By David Sly
Many of South Australia’s brightest medical minds, steering global innovations that save lives, belong to those who also show the greatest compassion.
Professor Tim Hughes – Cancer Theme Leader at the SA Health and Medical Research Institute (SAHMRI) and Consultant Haematologist in the Division of Haematology at SA Pathology – has dedicated his career to fighting chronic myeloid leukaemia (CML), a disease that proved fatal for most people diagnosed 20 years ago.
Now, about 80% of those who are diagnosed survive.
A profound connection and sense of devotion to those suffering with CML has driven Prof Hughes to find answers that can help those he has formed intimate bonds with during their treatment journey – and the results of his research breakthroughs have been outstanding.
“In the 1990s, I could never accept that a lot of my patients were dying. They would be doing OK on treatments for five or six years, and then die. I went to a lot of funerals. If that doesn’t motivate you to find a solution, I don’t know what will,” he says.
“Now, the results have been incredible. I get to meet the children of CML patients – and the grandchildren of patients. That has been one of the great pleasures of my work.”
Motivation drove Prof Hughes to unlock one of the most significant discoveries in the history of leukaemia research – the use of tyrosine kinase inhibitors (TKIs). Outlining his methods with TKI therapy has ensured a system that can measure affected cells in blood more accurately, enabling a more detailed analysis of specific cancer-fighting drug development.
“It’s quite a remarkable change that we’ve seen in a short period,” he says, “but there is still a way to travel to beat this disease.”
Currently, Prof Hughes estimates that 80% of patients with CML beat the disease; of these, two thirds will remain on therapeutic drugs for the rest of their lives, but most importantly about 30% of patients can finish taking drugs for therapy and remain in remission.
His lingering concern is that 20% of patients still die of CML-related causes, and that drugs used for therapy are not ideal indefinite solutions. Recently, Prof Hughes’ team based at SAMRHI has pioneered a process to get patients off their TKIs, although this has significant adverse side-effects.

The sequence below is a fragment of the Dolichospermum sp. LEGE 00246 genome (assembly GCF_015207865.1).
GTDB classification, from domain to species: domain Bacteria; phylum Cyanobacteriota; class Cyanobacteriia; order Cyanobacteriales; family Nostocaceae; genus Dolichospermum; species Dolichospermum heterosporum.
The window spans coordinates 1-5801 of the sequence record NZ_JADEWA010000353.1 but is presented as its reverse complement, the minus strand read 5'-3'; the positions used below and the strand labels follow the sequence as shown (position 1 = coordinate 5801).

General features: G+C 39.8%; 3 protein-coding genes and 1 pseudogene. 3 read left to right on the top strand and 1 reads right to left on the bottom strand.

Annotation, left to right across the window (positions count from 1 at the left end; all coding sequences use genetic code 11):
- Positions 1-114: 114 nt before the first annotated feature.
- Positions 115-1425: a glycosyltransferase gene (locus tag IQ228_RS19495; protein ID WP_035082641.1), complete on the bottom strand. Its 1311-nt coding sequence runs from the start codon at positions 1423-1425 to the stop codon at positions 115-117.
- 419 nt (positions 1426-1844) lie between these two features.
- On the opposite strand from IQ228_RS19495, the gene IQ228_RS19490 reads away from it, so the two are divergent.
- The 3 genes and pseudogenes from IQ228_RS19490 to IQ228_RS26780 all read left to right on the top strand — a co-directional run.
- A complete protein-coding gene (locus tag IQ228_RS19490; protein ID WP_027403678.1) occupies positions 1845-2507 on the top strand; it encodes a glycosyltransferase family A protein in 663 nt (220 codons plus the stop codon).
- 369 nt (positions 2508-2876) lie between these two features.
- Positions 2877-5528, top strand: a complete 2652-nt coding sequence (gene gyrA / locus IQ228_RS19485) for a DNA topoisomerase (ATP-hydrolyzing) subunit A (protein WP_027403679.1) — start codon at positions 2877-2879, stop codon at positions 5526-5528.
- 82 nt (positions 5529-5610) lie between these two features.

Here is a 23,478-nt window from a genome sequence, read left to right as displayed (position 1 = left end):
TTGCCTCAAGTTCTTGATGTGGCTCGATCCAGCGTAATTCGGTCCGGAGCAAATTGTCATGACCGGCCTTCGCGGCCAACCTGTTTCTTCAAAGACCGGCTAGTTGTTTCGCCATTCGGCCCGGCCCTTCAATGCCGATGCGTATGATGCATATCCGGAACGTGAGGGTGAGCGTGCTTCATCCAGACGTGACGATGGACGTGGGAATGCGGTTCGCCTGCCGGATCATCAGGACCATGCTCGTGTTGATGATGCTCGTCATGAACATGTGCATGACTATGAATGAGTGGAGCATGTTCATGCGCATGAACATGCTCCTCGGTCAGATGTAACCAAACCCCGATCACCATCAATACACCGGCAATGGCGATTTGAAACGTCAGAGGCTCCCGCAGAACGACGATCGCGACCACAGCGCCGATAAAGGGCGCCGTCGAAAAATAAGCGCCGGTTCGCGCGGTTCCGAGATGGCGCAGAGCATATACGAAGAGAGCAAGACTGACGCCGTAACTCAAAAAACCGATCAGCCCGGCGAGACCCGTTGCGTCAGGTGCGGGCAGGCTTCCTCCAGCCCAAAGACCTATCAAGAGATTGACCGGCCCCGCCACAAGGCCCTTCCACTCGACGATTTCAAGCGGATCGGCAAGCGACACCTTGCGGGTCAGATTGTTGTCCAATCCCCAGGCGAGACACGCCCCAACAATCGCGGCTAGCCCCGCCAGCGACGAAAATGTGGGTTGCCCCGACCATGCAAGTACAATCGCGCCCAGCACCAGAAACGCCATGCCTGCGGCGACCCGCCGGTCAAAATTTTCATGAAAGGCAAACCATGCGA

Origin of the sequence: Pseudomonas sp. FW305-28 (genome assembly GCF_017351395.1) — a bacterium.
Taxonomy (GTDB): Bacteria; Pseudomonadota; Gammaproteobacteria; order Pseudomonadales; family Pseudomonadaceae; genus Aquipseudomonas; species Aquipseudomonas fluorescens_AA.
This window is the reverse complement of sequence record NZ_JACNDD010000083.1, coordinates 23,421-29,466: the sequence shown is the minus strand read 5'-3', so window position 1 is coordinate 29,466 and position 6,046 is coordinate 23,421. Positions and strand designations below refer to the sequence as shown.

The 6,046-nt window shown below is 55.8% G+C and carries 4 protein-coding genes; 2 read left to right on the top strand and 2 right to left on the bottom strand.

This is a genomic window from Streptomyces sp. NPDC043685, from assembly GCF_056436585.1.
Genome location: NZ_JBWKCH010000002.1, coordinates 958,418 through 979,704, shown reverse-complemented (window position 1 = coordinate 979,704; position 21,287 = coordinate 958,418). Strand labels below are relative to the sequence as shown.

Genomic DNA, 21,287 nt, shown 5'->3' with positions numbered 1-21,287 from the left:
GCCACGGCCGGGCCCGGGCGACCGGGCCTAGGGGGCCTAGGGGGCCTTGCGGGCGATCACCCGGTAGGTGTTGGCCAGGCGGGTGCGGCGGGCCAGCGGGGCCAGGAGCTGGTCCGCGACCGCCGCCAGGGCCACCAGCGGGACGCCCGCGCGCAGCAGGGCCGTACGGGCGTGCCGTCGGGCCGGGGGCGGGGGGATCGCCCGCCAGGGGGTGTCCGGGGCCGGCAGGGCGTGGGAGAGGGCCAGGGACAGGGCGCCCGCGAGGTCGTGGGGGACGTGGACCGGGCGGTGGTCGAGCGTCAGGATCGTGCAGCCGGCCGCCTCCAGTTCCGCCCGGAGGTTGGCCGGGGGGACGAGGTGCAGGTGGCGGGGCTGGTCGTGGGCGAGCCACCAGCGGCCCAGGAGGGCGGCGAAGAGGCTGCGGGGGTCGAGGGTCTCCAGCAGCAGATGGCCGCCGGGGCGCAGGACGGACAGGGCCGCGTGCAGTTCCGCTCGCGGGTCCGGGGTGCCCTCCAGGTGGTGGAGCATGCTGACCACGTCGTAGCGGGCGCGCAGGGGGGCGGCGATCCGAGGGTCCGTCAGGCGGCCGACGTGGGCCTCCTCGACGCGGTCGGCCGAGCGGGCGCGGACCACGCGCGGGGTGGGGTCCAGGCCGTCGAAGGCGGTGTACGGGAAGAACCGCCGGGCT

“We now need to take another big step. We made early leaps in fighting CML as the result of big collaborations, but the important work now is developing next generation drugs that are even more targeted and effective in beating the cancer.”
CML currently affects about 3000 patients a year in Australia, but the global impact of this disease is more alarming. By 2040, there are projected to be over three million people with CML worldwide, so Prof Hughes says a concerted global effort towards finding a complete a cure is imperative.
The iCMLf (International CML Foundation, for which Prof Hughes is the chairman) is making efforts to accelerate co-ordinating pockets of international research, to forge stronger collaborations between teams across the world that are separately making significant CML research developments. However, Prof Hughes says independent funds are required to speed this process.
As a result, and to mark 10 years of the iCMLf, Prof Hughes is part of a major fundraising and promotional event in late October – an expedition of 25 people, being a combination of doctors, researchers and several CML patients (some who are still taking drugs to suppress the leukeamia), that will climb to reach the 5800m summit of Mt Kilimanjaro in Tanzania, Africa.
“It’s a pretty clear message that we are all working together to reach the pinnacle,” says Prof Hughes. “For the Mt Kilimanjaro climb, we’re working outside our comfort zone – and that’s an appropriate metaphor, too. Without effort and commitment, you don’t achieve your goal.”
Over Easter, Prof Hughes walked the Great Ocean Road in Victoria as a training exercise, and he is busy appealing for donations towards the iCMLf fundraising goal of $100,000. He says this sum will keep supporting the application of CML advances from developed countries to developing nations. He has already seen great progress in Africa and India through 10 years of the foundation and hopes new funds will accelerate the process.
In October 2017, Prof Hughes won the prestigious GSK Award for Research Excellence for his work on CML, but he’s far from content with having played a major role in discovering a life-saving treatment. He now wants to beat the disease completely, and believes it is within reach.
“In 1993, I came to Adelaide to work specifically on this area of cancer research because I saw what was possible,” he says. “Now the ultimate result is tantalisingly close. I believe the pinnacle is within sight.”
To find out more details about Climb For A Cure, and to pledge financial support, visit the iCMLf website.
Industry in focus: Health
Throughout the month of April, the state’s health industry will be explored as part of I Choose SA.
South Australia’s health sector is among the best in the world, renowned for developing new and advanced technologies and research outcomes. Our health industry infrastructure is world-class, providing new pathways and job opportunities, as well as a growing potential for health tourism.
Visit I Choose SA to meet the people building business and industry in SA, and to find out how your choices make a difference to our state.